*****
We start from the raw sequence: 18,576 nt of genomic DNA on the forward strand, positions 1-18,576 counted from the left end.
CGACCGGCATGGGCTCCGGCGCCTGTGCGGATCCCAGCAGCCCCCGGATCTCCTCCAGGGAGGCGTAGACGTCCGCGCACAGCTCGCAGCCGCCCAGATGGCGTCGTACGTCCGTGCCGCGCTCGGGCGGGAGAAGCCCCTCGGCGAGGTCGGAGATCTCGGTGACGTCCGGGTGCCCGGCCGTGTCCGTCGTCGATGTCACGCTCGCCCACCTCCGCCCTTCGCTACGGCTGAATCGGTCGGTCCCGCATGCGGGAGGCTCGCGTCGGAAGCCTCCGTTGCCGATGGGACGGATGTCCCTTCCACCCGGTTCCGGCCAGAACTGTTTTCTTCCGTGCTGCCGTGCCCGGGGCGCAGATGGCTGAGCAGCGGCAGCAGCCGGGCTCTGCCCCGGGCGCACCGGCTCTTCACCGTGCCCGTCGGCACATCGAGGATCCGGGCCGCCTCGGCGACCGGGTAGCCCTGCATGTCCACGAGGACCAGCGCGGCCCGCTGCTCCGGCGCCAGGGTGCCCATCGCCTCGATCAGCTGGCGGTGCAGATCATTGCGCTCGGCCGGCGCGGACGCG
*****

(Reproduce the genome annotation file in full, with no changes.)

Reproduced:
We start from the raw sequence: 18,576 nt of genomic DNA on the forward strand, positions 1-18,576 counted from the left end.
CGACCGGCATGGGCTCCGGCGCCTGTGCGGATCCCAGCAGCCCCCGGATCTCCTCCAGGGAGGCGTAGACGTCCGCGCACAGCTCGCAGCCGCCCAGATGGCGTCGTACGTCCGTGCCGCGCTCGGGCGGGAGAAGCCCCTCGGCGAGGTCGGAGATCTCGGTGACGTCCGGGTGCCCGGCCGTGTCCGTCGTCGATGTCACGCTCGCCCACCTCCGCCCTTCGCTACGGCTGAATCGGTCGGTCCCGCATGCGGGAGGCTCGCGTCGGAAGCCTCCGTTGCCGATGGGACGGATGTCCCTTCCACCCGGTTCCGGCCAGAACTGTTTTCTTCCGTGCTGCCGTGCCCGGGGCGCAGATGGCTGAGCAGCGGCAGCAGCCGGGCTCTGCCCCGGGCGCACCGGCTCTTCACCGTGCCCGTCGGCACATCGAGGATCCGGGCCGCCTCGGCGACCGGGTAGCCCTGCATGTCCACGAGGACCAGCGCGGCCCGCTGCTCCGGCGCCAGGGTGCCCATCGCCTCGATCAGCTGGCGGTGCAGATCATTGCGCTCGGCCGGCGCGGACGCG